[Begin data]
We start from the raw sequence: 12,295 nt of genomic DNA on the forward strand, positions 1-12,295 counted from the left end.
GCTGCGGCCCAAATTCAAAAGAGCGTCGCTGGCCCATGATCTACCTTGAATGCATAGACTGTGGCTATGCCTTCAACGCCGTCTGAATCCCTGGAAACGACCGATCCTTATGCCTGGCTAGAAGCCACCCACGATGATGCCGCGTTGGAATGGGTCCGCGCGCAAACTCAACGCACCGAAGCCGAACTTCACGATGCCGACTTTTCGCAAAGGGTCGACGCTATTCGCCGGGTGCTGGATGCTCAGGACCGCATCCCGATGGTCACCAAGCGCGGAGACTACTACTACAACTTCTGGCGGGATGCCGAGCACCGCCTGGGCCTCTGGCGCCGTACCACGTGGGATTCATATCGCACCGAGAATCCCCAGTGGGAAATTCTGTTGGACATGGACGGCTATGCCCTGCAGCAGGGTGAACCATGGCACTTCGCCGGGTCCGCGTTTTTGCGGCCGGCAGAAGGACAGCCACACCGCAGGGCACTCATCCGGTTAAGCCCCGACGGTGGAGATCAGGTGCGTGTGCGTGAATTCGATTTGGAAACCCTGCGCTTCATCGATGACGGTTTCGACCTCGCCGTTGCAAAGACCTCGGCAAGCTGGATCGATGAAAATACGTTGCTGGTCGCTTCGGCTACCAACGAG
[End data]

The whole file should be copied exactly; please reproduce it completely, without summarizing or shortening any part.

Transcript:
We start from the raw sequence: 12,295 nt of genomic DNA on the forward strand, positions 1-12,295 counted from the left end.
GCTGCGGCCCAAATTCAAAAGAGCGTCGCTGGCCCATGATCTACCTTGAATGCATAGACTGTGGCTATGCCTTCAACGCCGTCTGAATCCCTGGAAACGACCGATCCTTATGCCTGGCTAGAAGCCACCCACGATGATGCCGCGTTGGAATGGGTCCGCGCGCAAACTCAACGCACCGAAGCCGAACTTCACGATGCCGACTTTTCGCAAAGGGTCGACGCTATTCGCCGGGTGCTGGATGCTCAGGACCGCATCCCGATGGTCACCAAGCGCGGAGACTACTACTACAACTTCTGGCGGGATGCCGAGCACCGCCTGGGCCTCTGGCGCCGTACCACGTGGGATTCATATCGCACCGAGAATCCCCAGTGGGAAATTCTGTTGGACATGGACGGCTATGCCCTGCAGCAGGGTGAACCATGGCACTTCGCCGGGTCCGCGTTTTTGCGGCCGGCAGAAGGACAGCCACACCGCAGGGCACTCATCCGGTTAAGCCCCGACGGTGGAGATCAGGTGCGTGTGCGTGAATTCGATTTGGAAACCCTGCGCTTCATCGATGACGGTTTCGACCTCGCCGTTGCAAAGACCTCGGCAAGCTGGATCGATGAAAATACGTTGCTGGTCGCTTCGGCTACCAACGAG